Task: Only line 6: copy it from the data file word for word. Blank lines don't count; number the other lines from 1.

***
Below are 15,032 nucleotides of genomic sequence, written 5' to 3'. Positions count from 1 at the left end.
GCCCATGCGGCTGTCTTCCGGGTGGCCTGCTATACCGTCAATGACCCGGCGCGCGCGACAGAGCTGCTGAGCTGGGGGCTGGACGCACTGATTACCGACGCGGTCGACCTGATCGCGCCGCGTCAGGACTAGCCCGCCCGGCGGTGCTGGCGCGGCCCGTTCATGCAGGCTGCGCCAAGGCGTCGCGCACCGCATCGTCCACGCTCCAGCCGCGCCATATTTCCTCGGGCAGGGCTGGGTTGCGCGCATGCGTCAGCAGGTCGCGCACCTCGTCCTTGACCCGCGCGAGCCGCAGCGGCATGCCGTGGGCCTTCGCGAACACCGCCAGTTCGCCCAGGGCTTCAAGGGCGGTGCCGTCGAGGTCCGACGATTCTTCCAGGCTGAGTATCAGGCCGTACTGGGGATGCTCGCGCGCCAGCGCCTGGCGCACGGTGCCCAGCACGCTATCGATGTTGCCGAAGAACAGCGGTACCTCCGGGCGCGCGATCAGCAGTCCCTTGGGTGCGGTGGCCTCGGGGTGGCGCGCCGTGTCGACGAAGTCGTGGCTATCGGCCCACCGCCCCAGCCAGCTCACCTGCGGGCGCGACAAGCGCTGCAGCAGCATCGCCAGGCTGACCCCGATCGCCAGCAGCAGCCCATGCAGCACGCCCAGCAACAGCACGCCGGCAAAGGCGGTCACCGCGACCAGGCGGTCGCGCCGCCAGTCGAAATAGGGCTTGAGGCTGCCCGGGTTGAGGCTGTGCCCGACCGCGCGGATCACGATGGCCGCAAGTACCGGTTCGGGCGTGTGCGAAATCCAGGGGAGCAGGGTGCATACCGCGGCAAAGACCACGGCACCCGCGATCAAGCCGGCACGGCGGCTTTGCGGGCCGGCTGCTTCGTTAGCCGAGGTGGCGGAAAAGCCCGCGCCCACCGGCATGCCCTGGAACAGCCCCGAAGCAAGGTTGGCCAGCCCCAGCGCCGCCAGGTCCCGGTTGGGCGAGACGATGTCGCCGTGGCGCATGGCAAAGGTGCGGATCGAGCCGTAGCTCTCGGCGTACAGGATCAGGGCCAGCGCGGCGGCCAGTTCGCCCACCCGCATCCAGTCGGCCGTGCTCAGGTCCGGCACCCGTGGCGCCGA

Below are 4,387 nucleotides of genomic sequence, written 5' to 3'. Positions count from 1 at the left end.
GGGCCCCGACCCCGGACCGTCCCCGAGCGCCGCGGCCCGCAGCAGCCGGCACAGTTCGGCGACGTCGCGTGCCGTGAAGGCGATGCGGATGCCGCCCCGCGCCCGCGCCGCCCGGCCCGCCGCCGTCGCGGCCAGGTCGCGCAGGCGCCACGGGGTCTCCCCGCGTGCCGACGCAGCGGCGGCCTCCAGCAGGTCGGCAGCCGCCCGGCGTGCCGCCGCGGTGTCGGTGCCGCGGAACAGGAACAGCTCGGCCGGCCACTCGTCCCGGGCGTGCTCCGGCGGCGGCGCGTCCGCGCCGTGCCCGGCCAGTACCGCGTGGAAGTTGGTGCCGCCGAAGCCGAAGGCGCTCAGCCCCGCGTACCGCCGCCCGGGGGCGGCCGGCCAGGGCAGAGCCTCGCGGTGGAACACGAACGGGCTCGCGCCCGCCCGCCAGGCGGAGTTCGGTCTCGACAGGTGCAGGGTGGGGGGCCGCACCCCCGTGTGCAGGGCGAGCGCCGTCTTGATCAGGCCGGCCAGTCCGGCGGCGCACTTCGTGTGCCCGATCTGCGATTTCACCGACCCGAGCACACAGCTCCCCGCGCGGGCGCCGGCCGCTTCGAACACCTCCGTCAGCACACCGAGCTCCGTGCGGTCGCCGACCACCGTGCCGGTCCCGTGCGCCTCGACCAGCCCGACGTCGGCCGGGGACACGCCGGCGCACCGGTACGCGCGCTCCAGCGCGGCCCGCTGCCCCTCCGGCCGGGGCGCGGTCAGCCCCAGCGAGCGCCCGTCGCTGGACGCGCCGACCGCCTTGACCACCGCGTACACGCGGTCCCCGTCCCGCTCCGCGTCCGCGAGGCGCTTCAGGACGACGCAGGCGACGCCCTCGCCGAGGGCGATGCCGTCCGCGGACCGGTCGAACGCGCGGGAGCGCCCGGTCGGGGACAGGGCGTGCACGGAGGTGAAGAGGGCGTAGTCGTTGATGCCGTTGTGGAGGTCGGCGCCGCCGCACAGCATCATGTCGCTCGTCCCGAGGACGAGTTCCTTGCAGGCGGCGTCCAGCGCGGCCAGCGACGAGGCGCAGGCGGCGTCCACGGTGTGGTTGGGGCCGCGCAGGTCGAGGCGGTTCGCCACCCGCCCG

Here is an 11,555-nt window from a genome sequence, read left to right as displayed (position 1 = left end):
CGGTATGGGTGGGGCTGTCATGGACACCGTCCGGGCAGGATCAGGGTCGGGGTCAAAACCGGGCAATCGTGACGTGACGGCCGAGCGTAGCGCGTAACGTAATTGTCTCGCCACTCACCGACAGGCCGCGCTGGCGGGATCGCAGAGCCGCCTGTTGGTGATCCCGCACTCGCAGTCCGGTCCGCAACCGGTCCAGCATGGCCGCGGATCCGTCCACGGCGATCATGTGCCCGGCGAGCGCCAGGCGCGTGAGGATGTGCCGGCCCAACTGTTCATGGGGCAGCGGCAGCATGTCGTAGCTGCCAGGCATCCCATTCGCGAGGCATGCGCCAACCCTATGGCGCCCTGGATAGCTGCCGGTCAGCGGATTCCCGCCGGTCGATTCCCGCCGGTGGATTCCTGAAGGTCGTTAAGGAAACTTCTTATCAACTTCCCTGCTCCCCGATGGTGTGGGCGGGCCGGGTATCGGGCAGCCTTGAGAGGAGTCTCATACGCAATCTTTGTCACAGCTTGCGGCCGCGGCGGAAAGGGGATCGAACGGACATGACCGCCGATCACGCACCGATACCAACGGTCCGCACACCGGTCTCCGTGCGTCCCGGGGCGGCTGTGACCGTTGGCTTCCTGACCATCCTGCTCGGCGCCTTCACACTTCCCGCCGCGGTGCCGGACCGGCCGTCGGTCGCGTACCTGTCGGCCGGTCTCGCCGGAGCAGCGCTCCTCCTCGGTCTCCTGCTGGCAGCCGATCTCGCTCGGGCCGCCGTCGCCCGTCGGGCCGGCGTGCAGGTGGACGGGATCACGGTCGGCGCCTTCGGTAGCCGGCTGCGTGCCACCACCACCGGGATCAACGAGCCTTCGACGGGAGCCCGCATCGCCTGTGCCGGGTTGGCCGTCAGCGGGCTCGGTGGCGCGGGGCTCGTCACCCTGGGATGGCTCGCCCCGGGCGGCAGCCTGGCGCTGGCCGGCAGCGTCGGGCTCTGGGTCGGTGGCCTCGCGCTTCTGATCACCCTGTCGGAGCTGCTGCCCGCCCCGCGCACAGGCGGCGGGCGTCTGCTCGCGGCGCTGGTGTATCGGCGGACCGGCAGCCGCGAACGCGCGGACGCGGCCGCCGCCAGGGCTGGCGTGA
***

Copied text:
CGGTATGGGTGGGGCTGTCATGGACACCGTCCGGGCAGGATCAGGGTCGGGGTCAAAACCGGGCAATCGTGACGTGACGGCCGAGCGTAGCGCGTAACGTAATTGTCTCGCCACTCACCGACAGGCCGCGCTGGCGGGATCGCAGAGCCGCCTGTTGGTGATCCCGCACTCGCAGTCCGGTCCGCAACCGGTCCAGCATGGCCGCGGATCCGTCCACGGCGATCATGTGCCCGGCGAGCGCCAGGCGCGTGAGGATGTGCCGGCCCAACTGTTCATGGGGCAGCGGCAGCATGTCGTAGCTGCCAGGCATCCCATTCGCGAGGCATGCGCCAACCCTATGGCGCCCTGGATAGCTGCCGGTCAGCGGATTCCCGCCGGTCGATTCCCGCCGGTGGATTCCTGAAGGTCGTTAAGGAAACTTCTTATCAACTTCCCTGCTCCCCGATGGTGTGGGCGGGCCGGGTATCGGGCAGCCTTGAGAGGAGTCTCATACGCAATCTTTGTCACAGCTTGCGGCCGCGGCGGAAAGGGGATCGAACGGACATGACCGCCGATCACGCACCGATACCAACGGTCCGCACACCGGTCTCCGTGCGTCCCGGGGCGGCTGTGACCGTTGGCTTCCTGACCATCCTGCTCGGCGCCTTCACACTTCCCGCCGCGGTGCCGGACCGGCCGTCGGTCGCGTACCTGTCGGCCGGTCTCGCCGGAGCAGCGCTCCTCCTCGGTCTCCTGCTGGCAGCCGATCTCGCTCGGGCCGCCGTCGCCCGTCGGGCCGGCGTGCAGGTGGACGGGATCACGGTCGGCGCCTTCGGTAGCCGGCTGCGTGCCACCACCACCGGGATCAACGAGCCTTCGACGGGAGCCCGCATCGCCTGTGCCGGGTTGGCCGTCAGCGGGCTCGGTGGCGCGGGGCTCGTCACCCTGGGATGGCTCGCCCCGGGCGGCAGCCTGGCGCTGGCCGGCAGCGTCGGGCTCTGGGTCGGTGGCCTCGCGCTTCTGATCACCCTGTCGGAGCTGCTGCCCGCCCCGCGCACAGGCGGCGGGCGTCTGCTCGCGGCGCTGGTGTATCGGCGGACCGGCAGCCGCGAACGCGCGGACGCGGCCGCCGCCAGGGCTGGCGTGA